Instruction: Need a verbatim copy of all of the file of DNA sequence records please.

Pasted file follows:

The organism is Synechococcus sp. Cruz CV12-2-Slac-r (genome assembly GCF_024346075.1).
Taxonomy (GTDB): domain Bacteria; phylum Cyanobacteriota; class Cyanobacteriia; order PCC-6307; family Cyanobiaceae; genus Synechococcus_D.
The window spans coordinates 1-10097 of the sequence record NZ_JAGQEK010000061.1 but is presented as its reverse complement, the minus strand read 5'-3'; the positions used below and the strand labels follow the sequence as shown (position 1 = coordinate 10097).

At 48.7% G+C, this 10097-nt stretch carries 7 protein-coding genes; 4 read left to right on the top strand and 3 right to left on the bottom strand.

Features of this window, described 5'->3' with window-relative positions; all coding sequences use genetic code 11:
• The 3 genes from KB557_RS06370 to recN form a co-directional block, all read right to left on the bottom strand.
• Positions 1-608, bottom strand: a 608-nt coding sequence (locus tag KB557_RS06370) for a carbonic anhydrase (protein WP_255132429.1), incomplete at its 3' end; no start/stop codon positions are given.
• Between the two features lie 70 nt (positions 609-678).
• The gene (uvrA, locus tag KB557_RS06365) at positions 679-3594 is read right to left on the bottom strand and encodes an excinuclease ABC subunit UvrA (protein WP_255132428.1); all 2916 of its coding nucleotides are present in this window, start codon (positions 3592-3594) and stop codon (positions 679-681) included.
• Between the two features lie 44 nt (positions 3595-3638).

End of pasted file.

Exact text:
The organism is Synechococcus sp. Cruz CV12-2-Slac-r (genome assembly GCF_024346075.1).
Taxonomy (GTDB): domain Bacteria; phylum Cyanobacteriota; class Cyanobacteriia; order PCC-6307; family Cyanobiaceae; genus Synechococcus_D.
The window spans coordinates 1-10097 of the sequence record NZ_JAGQEK010000061.1 but is presented as its reverse complement, the minus strand read 5'-3'; the positions used below and the strand labels follow the sequence as shown (position 1 = coordinate 10097).

At 48.7% G+C, this 10097-nt stretch carries 7 protein-coding genes; 4 read left to right on the top strand and 3 right to left on the bottom strand.

Features of this window, described 5'->3' with window-relative positions; all coding sequences use genetic code 11:
• The 3 genes from KB557_RS06370 to recN form a co-directional block, all read right to left on the bottom strand.
• Positions 1-608, bottom strand: a 608-nt coding sequence (locus tag KB557_RS06370) for a carbonic anhydrase (protein WP_255132429.1), incomplete at its 3' end; no start/stop codon positions are given.
• Between the two features lie 70 nt (positions 609-678).
• The gene (uvrA, locus tag KB557_RS06365) at positions 679-3594 is read right to left on the bottom strand and encodes an excinuclease ABC subunit UvrA (protein WP_255132428.1); all 2916 of its coding nucleotides are present in this window, start codon (positions 3592-3594) and stop codon (positions 679-681) included.
• Between the two features lie 44 nt (positions 3595-3638).